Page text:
Five-year follow-up of the iBerry Study: screening in early adolescence to identify those at risk of psychopathology in emerging adulthood

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Abstract

The iBerry Study, a Dutch population-based high-risk cohort (n = 1022) examines the transition from subclinical symptoms to psychiatric disorders in adolescents. Here, we present the first follow-up measurement, approximately 3 years after baseline assessment and 5 years after the screening based on self-reported emotional and behavioral problems (SDQ-Y). We give an update on the data collection, details on the (non)response, and the results on psychopathology outcomes. The first follow-up (2019–2022) had a response rate of 79% (n = 807). Our results at baseline (mean age 15.0 years) have shown the effectiveness of using the SDQ-Y to select a cohort oversampled for the risk of psychopathology. At first follow-up (mean age 18.1 years), the previously administered SDQ-Y remains predictive for selecting adolescents at risk. At follow-up, 47% of the high-risk adolescents showed significant mental health problems based on self- and parent reports and 46% of the high-risk adolescents met the criteria for multiple DSM-5 diagnoses. Compared to low-risk adolescents, high-risk adolescents had a sevenfold higher odds of significant emotional and behavioral problems at follow-up. Comprehensive assessment on psychopathology, substance abuse, psychotic symptoms, suicidality, nonsuicidal self-injury, addiction to social media and/or video gaming, and delinquency, as well as social development, and the utilization of healthcare and social services were conducted. This wave, as well as the ones to follow, track these adolescents into their young adulthood to identify risk factors, elucidate causal mechanisms, and discern pathways leading to both common and severe mental disorders. Results from the iBerry Study will provide leads for preventive interventions.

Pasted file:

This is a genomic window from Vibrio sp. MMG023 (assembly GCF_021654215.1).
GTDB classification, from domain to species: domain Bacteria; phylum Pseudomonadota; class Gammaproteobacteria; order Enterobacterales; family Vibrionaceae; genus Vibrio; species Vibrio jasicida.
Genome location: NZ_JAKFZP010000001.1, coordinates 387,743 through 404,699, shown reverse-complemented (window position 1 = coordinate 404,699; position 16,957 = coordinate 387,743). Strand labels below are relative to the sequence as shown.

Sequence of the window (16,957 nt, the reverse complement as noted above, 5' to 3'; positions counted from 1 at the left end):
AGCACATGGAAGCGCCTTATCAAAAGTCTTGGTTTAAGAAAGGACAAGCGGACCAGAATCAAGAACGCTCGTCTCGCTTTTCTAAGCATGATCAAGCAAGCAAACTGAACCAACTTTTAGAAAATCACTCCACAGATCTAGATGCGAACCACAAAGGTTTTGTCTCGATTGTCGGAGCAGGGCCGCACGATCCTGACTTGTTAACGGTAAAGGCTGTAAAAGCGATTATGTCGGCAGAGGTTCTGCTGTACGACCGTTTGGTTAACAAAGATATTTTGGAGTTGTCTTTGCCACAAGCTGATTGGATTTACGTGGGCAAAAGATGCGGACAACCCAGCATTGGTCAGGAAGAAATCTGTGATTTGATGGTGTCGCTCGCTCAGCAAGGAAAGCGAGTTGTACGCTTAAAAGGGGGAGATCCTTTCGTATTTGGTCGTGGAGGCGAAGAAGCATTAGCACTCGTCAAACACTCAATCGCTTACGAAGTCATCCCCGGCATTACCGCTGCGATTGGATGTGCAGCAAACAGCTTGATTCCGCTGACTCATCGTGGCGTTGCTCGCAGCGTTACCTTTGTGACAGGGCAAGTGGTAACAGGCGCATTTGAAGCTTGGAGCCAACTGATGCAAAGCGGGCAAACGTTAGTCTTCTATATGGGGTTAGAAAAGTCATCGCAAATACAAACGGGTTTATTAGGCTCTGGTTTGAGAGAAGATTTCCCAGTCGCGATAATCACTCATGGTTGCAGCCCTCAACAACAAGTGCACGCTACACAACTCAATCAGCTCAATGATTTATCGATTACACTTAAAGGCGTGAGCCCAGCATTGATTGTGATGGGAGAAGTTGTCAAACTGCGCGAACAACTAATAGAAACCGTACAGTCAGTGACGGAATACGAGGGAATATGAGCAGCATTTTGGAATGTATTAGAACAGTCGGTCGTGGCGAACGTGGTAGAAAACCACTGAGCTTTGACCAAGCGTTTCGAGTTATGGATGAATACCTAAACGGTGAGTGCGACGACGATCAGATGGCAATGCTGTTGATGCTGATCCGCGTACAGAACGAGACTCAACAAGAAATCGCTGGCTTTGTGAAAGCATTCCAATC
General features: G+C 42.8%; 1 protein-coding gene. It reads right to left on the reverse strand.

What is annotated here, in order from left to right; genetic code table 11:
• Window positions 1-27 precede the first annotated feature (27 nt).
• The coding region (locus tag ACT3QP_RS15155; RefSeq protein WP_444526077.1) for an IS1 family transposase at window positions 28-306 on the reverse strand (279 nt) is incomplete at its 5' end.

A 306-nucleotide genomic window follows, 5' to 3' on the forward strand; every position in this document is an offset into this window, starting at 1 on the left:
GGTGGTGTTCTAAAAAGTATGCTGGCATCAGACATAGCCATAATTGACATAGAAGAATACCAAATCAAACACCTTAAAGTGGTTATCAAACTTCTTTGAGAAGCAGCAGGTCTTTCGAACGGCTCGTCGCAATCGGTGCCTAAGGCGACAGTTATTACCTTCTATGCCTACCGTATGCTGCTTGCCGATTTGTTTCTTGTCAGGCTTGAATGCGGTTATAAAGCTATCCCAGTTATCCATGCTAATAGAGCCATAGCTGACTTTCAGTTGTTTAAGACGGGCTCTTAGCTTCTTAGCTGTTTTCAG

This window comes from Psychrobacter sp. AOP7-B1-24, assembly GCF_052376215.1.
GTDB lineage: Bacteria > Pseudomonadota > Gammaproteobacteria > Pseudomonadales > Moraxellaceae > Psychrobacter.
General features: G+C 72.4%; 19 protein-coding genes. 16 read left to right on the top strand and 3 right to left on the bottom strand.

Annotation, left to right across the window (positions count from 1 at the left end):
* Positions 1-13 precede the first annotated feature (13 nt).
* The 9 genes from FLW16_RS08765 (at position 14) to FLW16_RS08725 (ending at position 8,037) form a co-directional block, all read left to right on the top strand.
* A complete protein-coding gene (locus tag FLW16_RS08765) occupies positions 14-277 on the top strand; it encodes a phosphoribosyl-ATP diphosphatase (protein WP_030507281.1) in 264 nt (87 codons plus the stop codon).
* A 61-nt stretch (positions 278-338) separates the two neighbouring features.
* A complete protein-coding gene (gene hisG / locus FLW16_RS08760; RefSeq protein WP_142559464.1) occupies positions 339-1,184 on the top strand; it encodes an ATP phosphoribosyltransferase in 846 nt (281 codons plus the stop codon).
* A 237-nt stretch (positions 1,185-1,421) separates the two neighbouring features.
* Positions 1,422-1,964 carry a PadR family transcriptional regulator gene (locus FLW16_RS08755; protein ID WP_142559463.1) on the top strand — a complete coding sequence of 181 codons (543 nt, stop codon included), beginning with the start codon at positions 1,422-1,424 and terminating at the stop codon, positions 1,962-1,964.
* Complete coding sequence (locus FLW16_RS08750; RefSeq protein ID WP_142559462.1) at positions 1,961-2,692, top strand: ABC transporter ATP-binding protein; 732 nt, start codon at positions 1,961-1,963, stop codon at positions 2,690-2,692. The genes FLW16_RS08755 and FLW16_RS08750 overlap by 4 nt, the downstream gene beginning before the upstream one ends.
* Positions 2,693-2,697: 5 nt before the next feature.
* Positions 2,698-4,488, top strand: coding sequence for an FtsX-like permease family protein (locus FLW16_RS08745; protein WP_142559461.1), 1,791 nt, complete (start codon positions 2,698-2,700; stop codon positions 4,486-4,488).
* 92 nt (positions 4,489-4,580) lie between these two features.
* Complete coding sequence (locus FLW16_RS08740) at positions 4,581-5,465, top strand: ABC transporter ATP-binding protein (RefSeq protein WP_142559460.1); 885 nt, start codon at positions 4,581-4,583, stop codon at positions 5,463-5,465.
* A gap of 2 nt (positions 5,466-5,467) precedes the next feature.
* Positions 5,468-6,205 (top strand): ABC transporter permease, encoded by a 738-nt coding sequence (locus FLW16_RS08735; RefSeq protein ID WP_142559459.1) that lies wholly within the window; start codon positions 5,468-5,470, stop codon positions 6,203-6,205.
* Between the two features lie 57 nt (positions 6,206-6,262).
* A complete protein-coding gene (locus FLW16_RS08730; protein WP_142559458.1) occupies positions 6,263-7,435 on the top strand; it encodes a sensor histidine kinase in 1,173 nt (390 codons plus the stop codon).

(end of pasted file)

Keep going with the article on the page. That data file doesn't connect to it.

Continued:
Original languageEnglish
JournalEuropean Child and Adolescent Psychiatry
DOIs
Publication statusAccepted/In press - 2024

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© The Author(s) 2024.

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